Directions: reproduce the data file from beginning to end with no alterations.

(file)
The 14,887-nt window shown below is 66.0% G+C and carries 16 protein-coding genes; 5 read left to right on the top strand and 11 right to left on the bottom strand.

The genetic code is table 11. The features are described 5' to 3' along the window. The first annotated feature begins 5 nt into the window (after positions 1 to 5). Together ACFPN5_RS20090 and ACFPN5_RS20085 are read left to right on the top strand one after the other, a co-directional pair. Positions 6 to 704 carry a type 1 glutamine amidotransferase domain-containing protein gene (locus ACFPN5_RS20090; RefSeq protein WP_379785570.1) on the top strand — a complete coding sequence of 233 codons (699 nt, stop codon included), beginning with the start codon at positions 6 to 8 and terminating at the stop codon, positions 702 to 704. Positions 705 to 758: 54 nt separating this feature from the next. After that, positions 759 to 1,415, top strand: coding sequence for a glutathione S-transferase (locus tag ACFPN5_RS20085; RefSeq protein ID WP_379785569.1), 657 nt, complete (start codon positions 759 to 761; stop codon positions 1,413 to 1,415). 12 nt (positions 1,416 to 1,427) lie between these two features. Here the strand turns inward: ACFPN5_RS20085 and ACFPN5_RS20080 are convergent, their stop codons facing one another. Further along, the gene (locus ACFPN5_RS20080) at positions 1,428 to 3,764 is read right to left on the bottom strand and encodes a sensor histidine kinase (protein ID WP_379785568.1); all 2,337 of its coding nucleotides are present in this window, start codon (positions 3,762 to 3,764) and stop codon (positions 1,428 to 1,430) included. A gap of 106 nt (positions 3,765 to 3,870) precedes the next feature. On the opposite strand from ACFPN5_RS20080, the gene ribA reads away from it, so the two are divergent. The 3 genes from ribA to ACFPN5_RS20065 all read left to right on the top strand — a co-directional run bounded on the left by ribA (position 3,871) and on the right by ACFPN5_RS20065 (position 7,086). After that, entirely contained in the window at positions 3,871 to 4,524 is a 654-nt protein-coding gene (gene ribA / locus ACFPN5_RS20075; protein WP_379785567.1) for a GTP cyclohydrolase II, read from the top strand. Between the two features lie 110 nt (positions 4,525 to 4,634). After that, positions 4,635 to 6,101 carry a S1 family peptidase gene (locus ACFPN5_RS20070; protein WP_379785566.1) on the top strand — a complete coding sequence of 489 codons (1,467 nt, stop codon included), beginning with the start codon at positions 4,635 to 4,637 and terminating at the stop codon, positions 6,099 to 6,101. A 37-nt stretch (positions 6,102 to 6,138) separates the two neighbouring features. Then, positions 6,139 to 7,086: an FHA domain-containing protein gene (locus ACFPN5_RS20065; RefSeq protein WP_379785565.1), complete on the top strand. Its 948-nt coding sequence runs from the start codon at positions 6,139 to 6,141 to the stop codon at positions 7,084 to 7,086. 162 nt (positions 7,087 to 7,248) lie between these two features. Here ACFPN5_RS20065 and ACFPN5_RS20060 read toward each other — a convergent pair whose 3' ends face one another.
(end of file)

The 14,887-nt window shown below is 66.0% G+C and carries 16 protein-coding genes; 5 read left to right on the top strand and 11 right to left on the bottom strand.

The genetic code is table 11. The features are described 5' to 3' along the window. The first annotated feature begins 5 nt into the window (after positions 1 to 5). Together ACFPN5_RS20090 and ACFPN5_RS20085 are read left to right on the top strand one after the other, a co-directional pair. Positions 6 to 704 carry a type 1 glutamine amidotransferase domain-containing protein gene (locus ACFPN5_RS20090; RefSeq protein WP_379785570.1) on the top strand — a complete coding sequence of 233 codons (699 nt, stop codon included), beginning with the start codon at positions 6 to 8 and terminating at the stop codon, positions 702 to 704. Positions 705 to 758: 54 nt separating this feature from the next. After that, positions 759 to 1,415, top strand: coding sequence for a glutathione S-transferase (locus tag ACFPN5_RS20085; RefSeq protein ID WP_379785569.1), 657 nt, complete (start codon positions 759 to 761; stop codon positions 1,413 to 1,415). 12 nt (positions 1,416 to 1,427) lie between these two features. Here the strand turns inward: ACFPN5_RS20085 and ACFPN5_RS20080 are convergent, their stop codons facing one another. Further along, the gene (locus ACFPN5_RS20080) at positions 1,428 to 3,764 is read right to left on the bottom strand and encodes a sensor histidine kinase (protein ID WP_379785568.1); all 2,337 of its coding nucleotides are present in this window, start codon (positions 3,762 to 3,764) and stop codon (positions 1,428 to 1,430) included. A gap of 106 nt (positions 3,765 to 3,870) precedes the next feature. On the opposite strand from ACFPN5_RS20080, the gene ribA reads away from it, so the two are divergent. The 3 genes from ribA to ACFPN5_RS20065 all read left to right on the top strand — a co-directional run bounded on the left by ribA (position 3,871) and on the right by ACFPN5_RS20065 (position 7,086). After that, entirely contained in the window at positions 3,871 to 4,524 is a 654-nt protein-coding gene (gene ribA / locus ACFPN5_RS20075; protein WP_379785567.1) for a GTP cyclohydrolase II, read from the top strand. Between the two features lie 110 nt (positions 4,525 to 4,634). After that, positions 4,635 to 6,101 carry a S1 family peptidase gene (locus ACFPN5_RS20070; protein WP_379785566.1) on the top strand — a complete coding sequence of 489 codons (1,467 nt, stop codon included), beginning with the start codon at positions 4,635 to 4,637 and terminating at the stop codon, positions 6,099 to 6,101. A 37-nt stretch (positions 6,102 to 6,138) separates the two neighbouring features. Then, positions 6,139 to 7,086: an FHA domain-containing protein gene (locus ACFPN5_RS20065; RefSeq protein WP_379785565.1), complete on the top strand. Its 948-nt coding sequence runs from the start codon at positions 6,139 to 6,141 to the stop codon at positions 7,084 to 7,086. 162 nt (positions 7,087 to 7,248) lie between these two features. Here ACFPN5_RS20065 and ACFPN5_RS20060 read toward each other — a convergent pair whose 3' ends face one another.